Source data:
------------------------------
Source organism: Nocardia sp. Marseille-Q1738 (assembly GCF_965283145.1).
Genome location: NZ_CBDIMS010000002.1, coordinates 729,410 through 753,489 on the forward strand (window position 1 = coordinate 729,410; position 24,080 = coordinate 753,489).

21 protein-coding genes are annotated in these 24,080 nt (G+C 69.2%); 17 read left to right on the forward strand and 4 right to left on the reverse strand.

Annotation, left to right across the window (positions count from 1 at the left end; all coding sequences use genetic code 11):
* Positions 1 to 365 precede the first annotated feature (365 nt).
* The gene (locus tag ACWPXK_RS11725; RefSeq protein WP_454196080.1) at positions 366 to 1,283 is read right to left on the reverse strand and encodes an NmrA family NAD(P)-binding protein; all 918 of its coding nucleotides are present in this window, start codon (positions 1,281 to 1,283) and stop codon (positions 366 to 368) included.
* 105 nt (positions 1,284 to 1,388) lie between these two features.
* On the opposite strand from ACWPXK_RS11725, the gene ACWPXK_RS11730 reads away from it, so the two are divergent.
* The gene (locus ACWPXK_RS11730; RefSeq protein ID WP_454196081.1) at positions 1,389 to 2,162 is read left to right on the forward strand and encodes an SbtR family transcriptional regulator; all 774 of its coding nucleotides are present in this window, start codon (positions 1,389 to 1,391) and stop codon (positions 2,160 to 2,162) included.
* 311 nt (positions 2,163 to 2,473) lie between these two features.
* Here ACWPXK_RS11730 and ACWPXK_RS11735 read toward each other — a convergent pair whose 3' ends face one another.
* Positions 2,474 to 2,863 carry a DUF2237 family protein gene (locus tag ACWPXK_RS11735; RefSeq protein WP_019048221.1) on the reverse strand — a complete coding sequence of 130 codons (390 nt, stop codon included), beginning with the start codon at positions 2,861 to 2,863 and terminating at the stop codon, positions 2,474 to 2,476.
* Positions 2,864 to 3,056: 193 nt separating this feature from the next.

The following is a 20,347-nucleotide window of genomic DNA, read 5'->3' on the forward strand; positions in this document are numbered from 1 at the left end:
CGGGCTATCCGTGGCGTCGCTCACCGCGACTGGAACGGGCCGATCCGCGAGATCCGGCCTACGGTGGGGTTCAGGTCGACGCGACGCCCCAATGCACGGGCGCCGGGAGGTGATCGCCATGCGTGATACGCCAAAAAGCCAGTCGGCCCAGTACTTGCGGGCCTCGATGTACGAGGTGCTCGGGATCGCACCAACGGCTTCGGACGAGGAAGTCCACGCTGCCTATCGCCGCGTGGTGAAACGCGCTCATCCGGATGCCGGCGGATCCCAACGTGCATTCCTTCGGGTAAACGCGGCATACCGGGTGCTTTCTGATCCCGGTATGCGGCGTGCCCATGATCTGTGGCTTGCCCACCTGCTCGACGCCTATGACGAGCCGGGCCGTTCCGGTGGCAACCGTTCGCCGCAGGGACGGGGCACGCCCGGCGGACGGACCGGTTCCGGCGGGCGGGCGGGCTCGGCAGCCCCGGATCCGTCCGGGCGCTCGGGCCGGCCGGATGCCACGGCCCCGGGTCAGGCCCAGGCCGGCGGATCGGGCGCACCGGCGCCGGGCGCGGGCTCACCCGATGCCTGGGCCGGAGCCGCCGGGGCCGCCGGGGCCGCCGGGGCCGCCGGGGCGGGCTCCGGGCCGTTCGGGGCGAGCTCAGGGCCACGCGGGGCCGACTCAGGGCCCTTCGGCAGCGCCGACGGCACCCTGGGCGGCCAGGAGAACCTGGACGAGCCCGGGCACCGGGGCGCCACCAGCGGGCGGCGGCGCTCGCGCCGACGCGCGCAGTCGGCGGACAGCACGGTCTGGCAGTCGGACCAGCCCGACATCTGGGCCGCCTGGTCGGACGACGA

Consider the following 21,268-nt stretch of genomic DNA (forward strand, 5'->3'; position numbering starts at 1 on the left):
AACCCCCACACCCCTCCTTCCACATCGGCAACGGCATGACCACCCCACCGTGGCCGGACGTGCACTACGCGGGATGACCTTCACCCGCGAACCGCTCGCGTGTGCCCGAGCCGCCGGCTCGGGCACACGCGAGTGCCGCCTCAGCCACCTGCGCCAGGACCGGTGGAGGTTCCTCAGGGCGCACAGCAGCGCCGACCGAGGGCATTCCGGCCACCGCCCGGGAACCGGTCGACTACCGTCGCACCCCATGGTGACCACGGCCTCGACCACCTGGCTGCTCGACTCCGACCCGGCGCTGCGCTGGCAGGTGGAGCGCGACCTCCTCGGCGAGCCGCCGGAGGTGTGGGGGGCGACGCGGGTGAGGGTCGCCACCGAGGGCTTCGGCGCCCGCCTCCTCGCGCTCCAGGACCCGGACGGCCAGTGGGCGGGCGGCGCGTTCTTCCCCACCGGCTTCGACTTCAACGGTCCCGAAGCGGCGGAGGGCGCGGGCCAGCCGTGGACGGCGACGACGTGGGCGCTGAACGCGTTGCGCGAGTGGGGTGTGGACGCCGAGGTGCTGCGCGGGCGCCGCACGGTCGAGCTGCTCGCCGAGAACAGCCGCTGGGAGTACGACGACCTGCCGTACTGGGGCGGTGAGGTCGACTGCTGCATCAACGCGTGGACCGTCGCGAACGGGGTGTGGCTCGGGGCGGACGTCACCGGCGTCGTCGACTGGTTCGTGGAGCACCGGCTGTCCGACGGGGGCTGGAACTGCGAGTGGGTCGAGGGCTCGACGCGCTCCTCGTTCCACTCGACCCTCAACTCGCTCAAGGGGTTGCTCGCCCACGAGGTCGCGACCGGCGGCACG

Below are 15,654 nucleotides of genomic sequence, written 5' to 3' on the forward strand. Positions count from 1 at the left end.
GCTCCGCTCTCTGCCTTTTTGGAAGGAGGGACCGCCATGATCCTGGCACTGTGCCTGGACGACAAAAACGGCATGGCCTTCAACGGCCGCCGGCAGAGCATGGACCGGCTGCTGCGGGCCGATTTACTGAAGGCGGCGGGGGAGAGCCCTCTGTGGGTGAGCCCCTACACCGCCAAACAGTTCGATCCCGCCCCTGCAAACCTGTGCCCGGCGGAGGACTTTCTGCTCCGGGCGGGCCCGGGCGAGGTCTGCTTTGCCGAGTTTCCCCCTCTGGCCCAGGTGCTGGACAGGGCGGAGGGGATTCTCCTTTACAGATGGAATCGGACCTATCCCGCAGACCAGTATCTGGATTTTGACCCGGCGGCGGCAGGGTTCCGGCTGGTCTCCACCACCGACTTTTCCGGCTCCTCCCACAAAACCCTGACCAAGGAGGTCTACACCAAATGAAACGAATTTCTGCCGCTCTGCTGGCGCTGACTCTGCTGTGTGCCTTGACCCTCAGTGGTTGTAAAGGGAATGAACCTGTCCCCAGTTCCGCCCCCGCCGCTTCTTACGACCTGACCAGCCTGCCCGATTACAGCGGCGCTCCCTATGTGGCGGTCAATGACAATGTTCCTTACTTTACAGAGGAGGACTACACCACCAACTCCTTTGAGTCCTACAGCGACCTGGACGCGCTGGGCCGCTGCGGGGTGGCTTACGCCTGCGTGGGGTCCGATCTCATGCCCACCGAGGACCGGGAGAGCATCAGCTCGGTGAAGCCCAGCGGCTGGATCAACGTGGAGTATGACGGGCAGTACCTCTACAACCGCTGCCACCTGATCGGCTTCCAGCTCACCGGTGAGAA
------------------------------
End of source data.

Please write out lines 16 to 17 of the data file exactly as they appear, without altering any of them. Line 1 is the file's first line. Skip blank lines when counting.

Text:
Consider the following 21,268-nt stretch of genomic DNA (forward strand, 5'->3'; position numbering starts at 1 on the left):
AACCCCCACACCCCTCCTTCCACATCGGCAACGGCATGACCACCCCACCGTGGCCGGACGTGCACTACGCGGGATGACCTTCACCCGCGAACCGCTCGCGTGTGCCCGAGCCGCCGGCTCGGGCACACGCGAGTGCCGCCTCAGCCACCTGCGCCAGGACCGGTGGAGGTTCCTCAGGGCGCACAGCAGCGCCGACCGAGGGCATTCCGGCCACCGCCCGGGAACCGGTCGACTACCGTCGCACCCCATGGTGACCACGGCCTCGACCACCTGGCTGCTCGACTCCGACCCGGCGCTGCGCTGGCAGGTGGAGCGCGACCTCCTCGGCGAGCCGCCGGAGGTGTGGGGGGCGACGCGGGTGAGGGTCGCCACCGAGGGCTTCGGCGCCCGCCTCCTCGCGCTCCAGGACCCGGACGGCCAGTGGGCGGGCGGCGCGTTCTTCCCCACCGGCTTCGACTTCAACGGTCCCGAAGCGGCGGAGGGCGCGGGCCAGCCGTGGACGGCGACGACGTGGGCGCTGAACGCGTTGCGCGAGTGGGGTGTGGACGCCGAGGTGCTGCGCGGGCGCCGCACGGTCGAGCTGCTCGCCGAGAACAGCCGCTGGGAGTACGACGACCTGCCGTACTGGGGCGGTGAGGTCGACTGCTGCATCAACGCGTGGACCGTCGCGAACGGGGTGTGGCTCGGGGCGGACGTCACCGGCGTCGTCGACTGGTTCGTGGAGCACCGGCTGTCCGACGGGGGCTGGAACTGCGAGTGGGTCGAGGGCTCGACGCGCTCCTCGTTCCACTCGACCCTCAACTCGCTCAAGGGGTTGCTCGCCCACGAGGTCGCGACCGGCGGCACG